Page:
Recently, a correlation filter has been used, which provides efficient computation, since the operator is transformed into the Fourier domain. Further, it also produces good results, although a limited amount of training data is used. For these reasons, researchers introduced the correlation filter into the tracking-by-detection method for visual tracking. An example is the method, called minimizing the output sum of squared error (MOSSE) tracker, that was introduced by Bolme et al. [9]. For training the correlation filter, this method used only grayscale samples. To improve the method, according to the results of recent studies multidimensional features such as histogram of Gaussian (HOG) features can be used [1013]. Although the correlation filter provides efficient computation, all the circular shifts should be learned during the process. To resolve this issue, Danelljan et al. proposed the spatially regularized discriminative correlation filter (SRDCF) [14]. Although it achieves excellent results, this method needs a computational time longer than the original one. Moreover, although the correlation filter has the advantages which show excellent robustness to challenging problems, such as illumination changes and motion blur, it has a disadvantages or a drawback when problems such as deformation arise.

To compensate the advantages and disadvantages of color histogram-based representation and correlation filter-based representation, respectively, a representation of the target object based on complementary learners was proposed [10, 11, 15]. In this study, we adopted complementary learners and we propose an object-aware method based on them. These representations are computed in parallel, where each representation produces a color histogram response and correlation filter response, respectively. Since the tracking algorithm can fail because of the distractor, a method to handle the distractor is proposed to minimize tracking failures. First, distractor detection should be performed. This can be achieved by calculating the distance between the maximum value of the color histogram response and the maximum value of the correlation filter response. Then, the location of the target object can be determined from either the maximum value of the correlation filter response or the maximum value of the merged responses of the color histogram and the correlation filter; the value selected depends on the results of the distractor detection process. We demonstrate our proposed method on the widely used VOT2014 and VOT2015 benchmarks. According to the results of our experiments, the proposed method performs favorably as compared to state-of-the-art visual tracking algorithms.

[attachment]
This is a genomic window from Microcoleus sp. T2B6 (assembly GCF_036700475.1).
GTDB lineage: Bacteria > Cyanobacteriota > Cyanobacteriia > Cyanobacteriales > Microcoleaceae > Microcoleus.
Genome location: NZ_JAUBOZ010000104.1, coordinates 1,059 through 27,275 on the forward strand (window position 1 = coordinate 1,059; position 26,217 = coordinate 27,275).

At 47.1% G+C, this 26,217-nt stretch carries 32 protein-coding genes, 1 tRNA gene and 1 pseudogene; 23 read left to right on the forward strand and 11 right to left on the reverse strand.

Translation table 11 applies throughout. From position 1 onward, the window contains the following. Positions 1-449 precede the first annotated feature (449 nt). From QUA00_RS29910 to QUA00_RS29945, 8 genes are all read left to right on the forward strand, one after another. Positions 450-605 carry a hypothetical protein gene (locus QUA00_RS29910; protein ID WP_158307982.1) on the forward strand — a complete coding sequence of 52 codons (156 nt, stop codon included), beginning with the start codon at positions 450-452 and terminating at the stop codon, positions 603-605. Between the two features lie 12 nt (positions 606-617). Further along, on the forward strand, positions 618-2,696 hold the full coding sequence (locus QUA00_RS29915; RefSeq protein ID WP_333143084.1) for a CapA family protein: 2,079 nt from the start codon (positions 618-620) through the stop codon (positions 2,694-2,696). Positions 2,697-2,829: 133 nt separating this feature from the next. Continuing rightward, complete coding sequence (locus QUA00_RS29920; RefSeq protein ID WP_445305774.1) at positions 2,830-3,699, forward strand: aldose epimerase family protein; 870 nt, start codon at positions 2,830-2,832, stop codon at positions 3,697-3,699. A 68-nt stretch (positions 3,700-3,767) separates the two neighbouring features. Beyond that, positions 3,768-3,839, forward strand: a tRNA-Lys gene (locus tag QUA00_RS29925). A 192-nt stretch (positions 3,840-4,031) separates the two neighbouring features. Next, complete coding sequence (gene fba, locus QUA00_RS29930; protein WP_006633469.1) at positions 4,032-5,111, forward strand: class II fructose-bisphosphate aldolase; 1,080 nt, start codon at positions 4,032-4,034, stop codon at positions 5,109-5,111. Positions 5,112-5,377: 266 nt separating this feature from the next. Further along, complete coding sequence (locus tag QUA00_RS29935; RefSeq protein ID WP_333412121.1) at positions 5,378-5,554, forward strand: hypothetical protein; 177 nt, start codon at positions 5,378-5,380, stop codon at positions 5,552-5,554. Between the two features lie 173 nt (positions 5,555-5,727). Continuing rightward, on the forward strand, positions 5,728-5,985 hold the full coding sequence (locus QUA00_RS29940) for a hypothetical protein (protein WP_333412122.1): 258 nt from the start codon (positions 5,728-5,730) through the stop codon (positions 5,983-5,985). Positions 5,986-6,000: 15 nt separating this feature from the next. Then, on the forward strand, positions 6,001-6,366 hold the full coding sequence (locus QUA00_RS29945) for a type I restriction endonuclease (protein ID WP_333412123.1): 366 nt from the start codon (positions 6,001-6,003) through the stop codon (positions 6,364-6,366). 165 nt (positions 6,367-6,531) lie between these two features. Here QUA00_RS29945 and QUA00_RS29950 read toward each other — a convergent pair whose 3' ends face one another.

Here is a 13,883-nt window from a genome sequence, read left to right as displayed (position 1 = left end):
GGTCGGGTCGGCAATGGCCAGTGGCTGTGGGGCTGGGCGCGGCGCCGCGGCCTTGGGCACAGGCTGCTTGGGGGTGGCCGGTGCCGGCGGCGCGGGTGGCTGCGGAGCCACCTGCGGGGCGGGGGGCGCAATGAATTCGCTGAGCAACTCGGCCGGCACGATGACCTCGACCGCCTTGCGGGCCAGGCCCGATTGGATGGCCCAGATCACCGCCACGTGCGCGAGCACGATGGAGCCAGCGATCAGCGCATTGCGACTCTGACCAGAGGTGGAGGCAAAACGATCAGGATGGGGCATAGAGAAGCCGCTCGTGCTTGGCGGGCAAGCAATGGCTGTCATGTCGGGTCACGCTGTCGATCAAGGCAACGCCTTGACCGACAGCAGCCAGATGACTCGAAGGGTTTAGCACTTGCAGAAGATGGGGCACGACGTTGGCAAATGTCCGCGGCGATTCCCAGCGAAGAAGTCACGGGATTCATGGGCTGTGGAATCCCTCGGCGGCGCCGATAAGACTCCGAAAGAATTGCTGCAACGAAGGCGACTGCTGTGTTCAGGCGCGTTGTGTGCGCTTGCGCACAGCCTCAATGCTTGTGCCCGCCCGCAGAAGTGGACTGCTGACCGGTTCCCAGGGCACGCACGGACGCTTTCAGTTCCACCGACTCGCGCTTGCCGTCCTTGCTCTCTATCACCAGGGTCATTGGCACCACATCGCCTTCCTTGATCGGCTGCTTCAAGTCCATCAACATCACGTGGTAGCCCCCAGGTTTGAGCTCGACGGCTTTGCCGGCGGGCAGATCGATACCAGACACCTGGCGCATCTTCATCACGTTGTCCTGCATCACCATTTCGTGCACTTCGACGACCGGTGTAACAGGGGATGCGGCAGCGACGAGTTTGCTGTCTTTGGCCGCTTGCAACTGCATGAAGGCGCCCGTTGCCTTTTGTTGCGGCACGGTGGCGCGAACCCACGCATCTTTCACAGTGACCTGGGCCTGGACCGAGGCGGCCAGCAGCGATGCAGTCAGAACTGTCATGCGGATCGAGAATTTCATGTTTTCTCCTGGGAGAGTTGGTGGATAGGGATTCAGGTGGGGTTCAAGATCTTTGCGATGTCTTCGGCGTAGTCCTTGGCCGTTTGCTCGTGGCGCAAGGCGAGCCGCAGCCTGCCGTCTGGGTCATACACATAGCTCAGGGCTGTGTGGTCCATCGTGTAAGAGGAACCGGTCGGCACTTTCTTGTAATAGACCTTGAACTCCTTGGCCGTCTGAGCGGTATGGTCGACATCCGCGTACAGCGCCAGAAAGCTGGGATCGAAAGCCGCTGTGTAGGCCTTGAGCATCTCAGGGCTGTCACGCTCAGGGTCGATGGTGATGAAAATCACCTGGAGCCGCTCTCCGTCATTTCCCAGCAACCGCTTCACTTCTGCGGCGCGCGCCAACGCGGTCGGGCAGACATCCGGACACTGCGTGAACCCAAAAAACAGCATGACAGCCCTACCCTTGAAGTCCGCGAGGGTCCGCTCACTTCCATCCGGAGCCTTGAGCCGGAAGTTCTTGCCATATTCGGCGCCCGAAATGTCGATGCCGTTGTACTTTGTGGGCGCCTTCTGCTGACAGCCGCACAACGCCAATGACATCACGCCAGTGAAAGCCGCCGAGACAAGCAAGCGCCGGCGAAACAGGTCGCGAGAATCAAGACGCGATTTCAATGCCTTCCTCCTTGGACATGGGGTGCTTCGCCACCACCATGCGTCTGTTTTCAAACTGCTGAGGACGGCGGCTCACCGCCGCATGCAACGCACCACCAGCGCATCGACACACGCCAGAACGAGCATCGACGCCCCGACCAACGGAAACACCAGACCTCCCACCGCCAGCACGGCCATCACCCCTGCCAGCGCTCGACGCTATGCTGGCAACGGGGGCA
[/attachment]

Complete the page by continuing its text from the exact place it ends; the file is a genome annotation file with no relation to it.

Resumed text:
The rest of this paper is organized as follows. We describe our object-aware method based on complementary learners in Section 2. The distractor detection method is explained in Section 3. The proposed method is detailed in Section 4. In Section 5, the experimental results with comparisons to the state-of-the-art methods are presented. Finally, conclusions are presented in Section 6.

2. Object-Aware Method Based on Complementary Learners

One important factor in building a robust visual tracking algorithm is determining the model representation of the target object. Color histogram-based object representation has been used widely. Unfortunately, this representation is not robust when the color of the distractor is similar to that of the tracked object. In addition, this representation has disadvantages or the drawback when illumination changes occur and is also sensitive to motion blur. Recently, a correlation filter has been used for representing the object. Although it is robust to challenges such as motion changes and illumination changes, it has a drawback when deformation occurs. Complementary learners, in which the results of a collaboration between the correlation filter and color histogram are used to represent the target object in visual tracking, were inspired by these ideas [10, 11, 15]. The representations should be computed in parallel to produce each response before the distractor is analyzed based on these responses.

Given frame , we can calculate the color histogram of the object, , and the color histogram of the background, , from the previous frame to obtain the response of the color histogram, . First, this response is computed from the pixel at location in the location of the search area of the target object , which has the same bin index . Then, following Bayes’ theorem, we calculate by usingwhere and are the rectangle area of the object and the background, respectively. Finally, the response of the color histogram can be obtained by using the integral image from .

On the other hand, as in [1014], HOG features are used as multidimensional features. They produce -dimensional feature map representation of an image. Based on this representation, the optimal correlation filter is obtained by usingwhere , , , and are the rectangle patch of the feature map that represents the target, the desired correlation output, the circular correlation, and the parameter that controls the effect of the regularization term, respectively. Further, the correlation filter operates in the Fourier domain, and, therefore, we can use the discrete Fourier transform (DFT), which produces a complex variable. Because the results of the DFT take a complex form and we need to solve (2), we follow the method presented in [16] and then we obtain where is the complex conjugate of the DFT of , is the DFT of , is the complex conjugate of the DFT of , is the DFT of , represents element-wise multiplication, and is the result in the Fourier domain.